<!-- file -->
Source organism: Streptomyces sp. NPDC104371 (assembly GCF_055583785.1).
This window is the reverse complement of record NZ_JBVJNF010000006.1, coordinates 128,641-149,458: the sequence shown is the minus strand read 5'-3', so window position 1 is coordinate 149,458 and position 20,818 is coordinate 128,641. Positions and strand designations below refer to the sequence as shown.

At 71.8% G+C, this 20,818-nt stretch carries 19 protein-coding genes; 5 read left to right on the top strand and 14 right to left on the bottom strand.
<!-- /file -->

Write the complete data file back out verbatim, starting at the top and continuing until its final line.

Source organism: Streptomyces sp. NPDC104371 (assembly GCF_055583785.1).
This window is the reverse complement of record NZ_JBVJNF010000006.1, coordinates 128,641-149,458: the sequence shown is the minus strand read 5'-3', so window position 1 is coordinate 149,458 and position 20,818 is coordinate 128,641. Positions and strand designations below refer to the sequence as shown.

At 71.8% G+C, this 20,818-nt stretch carries 19 protein-coding genes; 5 read left to right on the top strand and 14 right to left on the bottom strand.